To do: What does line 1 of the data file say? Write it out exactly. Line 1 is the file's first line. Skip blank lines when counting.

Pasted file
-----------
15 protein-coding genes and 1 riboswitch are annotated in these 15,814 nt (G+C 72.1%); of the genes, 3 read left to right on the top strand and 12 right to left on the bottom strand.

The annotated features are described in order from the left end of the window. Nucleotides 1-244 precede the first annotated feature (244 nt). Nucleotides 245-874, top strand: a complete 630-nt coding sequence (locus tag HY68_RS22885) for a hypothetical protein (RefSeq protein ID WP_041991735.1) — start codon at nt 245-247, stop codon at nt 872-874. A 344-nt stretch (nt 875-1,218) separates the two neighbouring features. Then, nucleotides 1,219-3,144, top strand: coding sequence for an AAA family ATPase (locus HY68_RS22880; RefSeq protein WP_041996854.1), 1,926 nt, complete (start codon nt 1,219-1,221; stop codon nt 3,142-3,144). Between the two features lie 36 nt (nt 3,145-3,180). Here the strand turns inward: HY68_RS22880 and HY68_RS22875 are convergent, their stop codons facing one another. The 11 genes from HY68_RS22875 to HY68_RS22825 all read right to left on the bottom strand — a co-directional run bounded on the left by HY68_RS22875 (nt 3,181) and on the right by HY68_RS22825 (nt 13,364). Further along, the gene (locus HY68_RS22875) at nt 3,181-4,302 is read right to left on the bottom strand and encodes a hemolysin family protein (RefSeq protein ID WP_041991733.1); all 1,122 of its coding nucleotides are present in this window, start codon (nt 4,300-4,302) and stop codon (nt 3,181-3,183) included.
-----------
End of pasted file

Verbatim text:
15 protein-coding genes and 1 riboswitch are annotated in these 15,814 nt (G+C 72.1%); of the genes, 3 read left to right on the top strand and 12 right to left on the bottom strand.